Bijay Kumar Minj, New Delhi
Updated: July 14, 2020 05:32 AM GMT
Tribal people protest against a proposed government land bill in Ranchi, state capital of Jharkhand, in September 2016. (Photo supplied)
A Bharatiya Janata Party (BJP) spokesperson in the eastern Indian state of Jharkhand has alleged that religious conversion of tribals has become rampant during the present government.
Pratul Shahdeo, a senior BJP leader, also claimed that the coalition government has failed to check religious conversion and demanded police take strong action against individuals and groups involved in converting.
"This not the first time the Hindu nationalist party or its wings like Vishwa Hindu Parishad (VHP) and Rashtriya Swayamsevak Sangh (RSS) has claimed that missionaries are involved in religious conversion. This is not true nor do they have any evidence to prove it," Father Fabianus Sinduria, who coordinates pastoral work in Daltonganj diocese, told UCA News.
A coalition of pro-Hindu parties led by BJP ruled the state. But a secular coalition unseated it in the 2019 state election. Since then, the BJP has intensified the allegations of conversion as an attack against the present government.
"The statement is political. They make such allegations so that they can remain in the media, and through it they can maintain contact with the people," Father Sinduria said.
"They want their voices to be heard that their party is also alive and doing some work. It is just politics and their politics is divide and rule, dividing people in the name of religion and caste," the priest said.
Taking to social media on July 9, Shahdeo quoted one such case of an alleged attempt of conversion of a tribal family in Kulgara village in Latehar district.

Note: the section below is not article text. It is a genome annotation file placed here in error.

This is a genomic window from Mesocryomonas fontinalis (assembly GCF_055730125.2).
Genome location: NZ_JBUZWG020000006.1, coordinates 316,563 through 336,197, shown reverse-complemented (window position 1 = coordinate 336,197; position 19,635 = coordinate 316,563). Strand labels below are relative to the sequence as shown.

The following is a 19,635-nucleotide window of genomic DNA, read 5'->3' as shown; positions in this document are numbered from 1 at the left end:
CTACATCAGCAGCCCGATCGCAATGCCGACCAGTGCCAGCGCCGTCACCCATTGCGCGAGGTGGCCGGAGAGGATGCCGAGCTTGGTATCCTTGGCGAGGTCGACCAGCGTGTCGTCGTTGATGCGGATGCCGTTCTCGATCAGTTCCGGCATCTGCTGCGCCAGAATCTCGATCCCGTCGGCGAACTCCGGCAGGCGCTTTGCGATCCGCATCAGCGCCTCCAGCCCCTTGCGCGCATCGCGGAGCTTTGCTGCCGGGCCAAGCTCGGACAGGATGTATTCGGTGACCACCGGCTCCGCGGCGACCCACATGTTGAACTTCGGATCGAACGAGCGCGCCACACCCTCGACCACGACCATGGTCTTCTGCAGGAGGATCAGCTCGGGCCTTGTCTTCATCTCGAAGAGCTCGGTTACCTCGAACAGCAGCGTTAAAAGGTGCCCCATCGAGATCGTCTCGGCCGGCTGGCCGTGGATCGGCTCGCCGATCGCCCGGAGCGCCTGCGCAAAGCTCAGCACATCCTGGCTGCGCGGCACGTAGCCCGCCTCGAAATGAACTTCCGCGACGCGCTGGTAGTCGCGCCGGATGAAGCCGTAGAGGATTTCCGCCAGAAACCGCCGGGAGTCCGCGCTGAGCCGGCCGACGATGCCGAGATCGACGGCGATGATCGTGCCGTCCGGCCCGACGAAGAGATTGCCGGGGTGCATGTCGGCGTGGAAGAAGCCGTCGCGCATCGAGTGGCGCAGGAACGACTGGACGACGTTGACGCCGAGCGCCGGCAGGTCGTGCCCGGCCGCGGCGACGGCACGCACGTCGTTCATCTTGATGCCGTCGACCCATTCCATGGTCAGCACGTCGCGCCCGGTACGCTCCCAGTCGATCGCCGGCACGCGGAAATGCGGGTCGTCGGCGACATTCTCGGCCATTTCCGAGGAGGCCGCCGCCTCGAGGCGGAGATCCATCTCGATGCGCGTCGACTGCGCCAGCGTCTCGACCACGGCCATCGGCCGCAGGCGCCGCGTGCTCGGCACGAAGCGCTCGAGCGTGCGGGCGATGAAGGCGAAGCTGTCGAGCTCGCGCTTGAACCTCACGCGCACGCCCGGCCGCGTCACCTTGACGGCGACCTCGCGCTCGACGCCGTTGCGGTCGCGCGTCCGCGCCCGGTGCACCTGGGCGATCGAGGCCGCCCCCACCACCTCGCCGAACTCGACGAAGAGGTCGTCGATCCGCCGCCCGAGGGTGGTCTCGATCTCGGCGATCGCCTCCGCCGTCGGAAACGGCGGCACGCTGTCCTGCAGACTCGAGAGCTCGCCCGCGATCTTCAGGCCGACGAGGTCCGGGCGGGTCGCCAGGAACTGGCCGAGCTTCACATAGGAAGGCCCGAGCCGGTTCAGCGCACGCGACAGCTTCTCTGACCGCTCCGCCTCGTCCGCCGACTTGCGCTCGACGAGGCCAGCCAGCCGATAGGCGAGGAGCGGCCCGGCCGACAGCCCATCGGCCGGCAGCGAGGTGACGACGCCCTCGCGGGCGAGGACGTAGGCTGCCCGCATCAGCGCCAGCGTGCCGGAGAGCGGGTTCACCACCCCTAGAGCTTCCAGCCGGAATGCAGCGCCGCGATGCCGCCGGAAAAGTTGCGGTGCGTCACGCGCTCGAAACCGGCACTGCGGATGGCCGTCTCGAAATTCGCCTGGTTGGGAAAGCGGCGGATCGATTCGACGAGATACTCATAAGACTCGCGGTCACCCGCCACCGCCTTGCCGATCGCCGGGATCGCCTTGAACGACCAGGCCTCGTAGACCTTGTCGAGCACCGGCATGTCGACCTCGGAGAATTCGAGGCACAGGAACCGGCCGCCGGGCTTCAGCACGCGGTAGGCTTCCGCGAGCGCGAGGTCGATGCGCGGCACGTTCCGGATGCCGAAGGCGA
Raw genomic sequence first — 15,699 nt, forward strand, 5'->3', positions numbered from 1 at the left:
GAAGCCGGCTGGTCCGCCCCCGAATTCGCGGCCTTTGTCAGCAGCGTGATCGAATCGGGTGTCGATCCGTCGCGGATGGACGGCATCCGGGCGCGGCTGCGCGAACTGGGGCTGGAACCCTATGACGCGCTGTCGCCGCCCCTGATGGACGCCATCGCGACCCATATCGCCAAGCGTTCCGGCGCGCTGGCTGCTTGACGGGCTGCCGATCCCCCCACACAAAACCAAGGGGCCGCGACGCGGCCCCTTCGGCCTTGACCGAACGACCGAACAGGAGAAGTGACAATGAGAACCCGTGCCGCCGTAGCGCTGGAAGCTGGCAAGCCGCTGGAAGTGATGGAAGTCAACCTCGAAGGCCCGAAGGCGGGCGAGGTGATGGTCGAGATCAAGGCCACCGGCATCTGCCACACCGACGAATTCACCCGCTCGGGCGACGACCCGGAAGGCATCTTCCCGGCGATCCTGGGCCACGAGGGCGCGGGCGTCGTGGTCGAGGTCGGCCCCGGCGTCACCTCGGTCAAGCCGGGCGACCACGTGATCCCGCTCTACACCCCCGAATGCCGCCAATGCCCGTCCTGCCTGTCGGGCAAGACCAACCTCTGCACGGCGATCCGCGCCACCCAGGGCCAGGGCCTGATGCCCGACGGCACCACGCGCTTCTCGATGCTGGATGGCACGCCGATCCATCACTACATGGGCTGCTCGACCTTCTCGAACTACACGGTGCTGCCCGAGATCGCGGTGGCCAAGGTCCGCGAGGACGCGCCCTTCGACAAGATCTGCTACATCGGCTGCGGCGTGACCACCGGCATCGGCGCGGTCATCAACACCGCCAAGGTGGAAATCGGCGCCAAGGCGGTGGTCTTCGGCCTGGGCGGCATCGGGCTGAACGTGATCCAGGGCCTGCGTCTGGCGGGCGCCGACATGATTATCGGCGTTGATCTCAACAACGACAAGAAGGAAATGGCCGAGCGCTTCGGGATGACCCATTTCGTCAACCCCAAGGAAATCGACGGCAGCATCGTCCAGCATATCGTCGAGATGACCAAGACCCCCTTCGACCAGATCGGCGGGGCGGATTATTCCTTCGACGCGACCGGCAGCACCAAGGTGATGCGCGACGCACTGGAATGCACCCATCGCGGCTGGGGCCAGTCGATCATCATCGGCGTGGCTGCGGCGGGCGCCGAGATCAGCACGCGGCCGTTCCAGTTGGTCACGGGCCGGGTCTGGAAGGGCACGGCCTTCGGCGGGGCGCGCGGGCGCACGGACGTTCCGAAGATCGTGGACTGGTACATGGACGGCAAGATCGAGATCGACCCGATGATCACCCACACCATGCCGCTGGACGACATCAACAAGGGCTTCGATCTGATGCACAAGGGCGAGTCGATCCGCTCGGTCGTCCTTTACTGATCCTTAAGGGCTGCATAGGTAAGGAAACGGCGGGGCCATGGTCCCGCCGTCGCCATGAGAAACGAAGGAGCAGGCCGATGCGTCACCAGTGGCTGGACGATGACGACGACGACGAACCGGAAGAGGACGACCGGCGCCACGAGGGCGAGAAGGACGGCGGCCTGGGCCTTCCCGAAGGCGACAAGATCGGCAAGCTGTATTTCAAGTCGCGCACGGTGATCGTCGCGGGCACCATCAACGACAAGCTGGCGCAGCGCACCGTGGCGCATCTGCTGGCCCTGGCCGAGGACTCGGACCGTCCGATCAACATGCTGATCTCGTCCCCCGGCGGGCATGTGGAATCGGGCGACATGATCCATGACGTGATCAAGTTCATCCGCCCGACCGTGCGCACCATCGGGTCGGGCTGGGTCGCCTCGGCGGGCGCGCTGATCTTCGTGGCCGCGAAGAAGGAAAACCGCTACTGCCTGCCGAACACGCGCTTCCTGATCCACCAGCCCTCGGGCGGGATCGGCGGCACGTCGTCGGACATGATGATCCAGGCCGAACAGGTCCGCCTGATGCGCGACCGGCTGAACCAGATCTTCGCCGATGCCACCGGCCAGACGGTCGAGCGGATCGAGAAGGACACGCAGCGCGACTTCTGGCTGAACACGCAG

He also shared a copy of a complaint lodged by complainants named Shankar Bhuiyan and Kariman Bhuiyan on July 8. Shankar claimed that a person named Arsel Tirkey is forcing his son and his family to embrace Christianity.
In his complaint to the police, Shankar said Tirkey had visited their house several days ago and forced three other families, excluding his, to convert.
"When we came to know of these activities, we filed a first information report to the state as well as Latehar police," Shahdeo, the most senior BJP leader in the state, said.
He said the previous BJP government passed a law to stop conversion, which "needs to be enforced strictly."
The anti-conversion law passed in the state in 2017 stipulates that conversion by force or allurement shall be punished by up to three years' imprisonment and a fine of 50,000 rupees (US$800).
Those wishing to convert need to inform the top district official of the reasons and the place of conversion, or face prosecution. There are more severe punishments for using "force" to convert minors and women as well as members of tribal minorities and lower castes.
Hindu nationalists often accuse Christians of using force and surreptitious tactics in pursuing conversions. They also storm into villages and lead "reconversion" ceremonies compelling Christians to perform Hindu rituals.
Besides Jharkhand, anti-conversion laws exist in seven other Indian states such as Arunachal Pradesh, Odisha, Madhya Pradesh, Chhattisgarh, Gujarat, Himachal Pradesh and Uttarakhand.
These laws require a person officiating conversion to inform state officials a month ahead of the ceremony. It also criminalizes conversion using fraud, force or allurement with jail terms and fines.
Allegations of conversion are political, and "it comes again and again because neither the ruling party leader nor the religious leaders here counter-attack them," Ratan Tirkey, a member of the Tribes Advisory Committee, Government of Jharkhand, told UCA News.
"They are making such allegations because they have no other issues to remain in the limelight. The time has come, and I urge our political and religious leaders to stand and show proof that there are no such cases in the state," the tribal leader said.
"We should challenge the BJP and its RSS and VHP wings to prove that there were religious conversion activities in the state. Ask them to come for an open debate," he said, adding that "political statements should be handled politically."
There are 1.4 million Christians out of a state population of 33 million, mostly tribal people.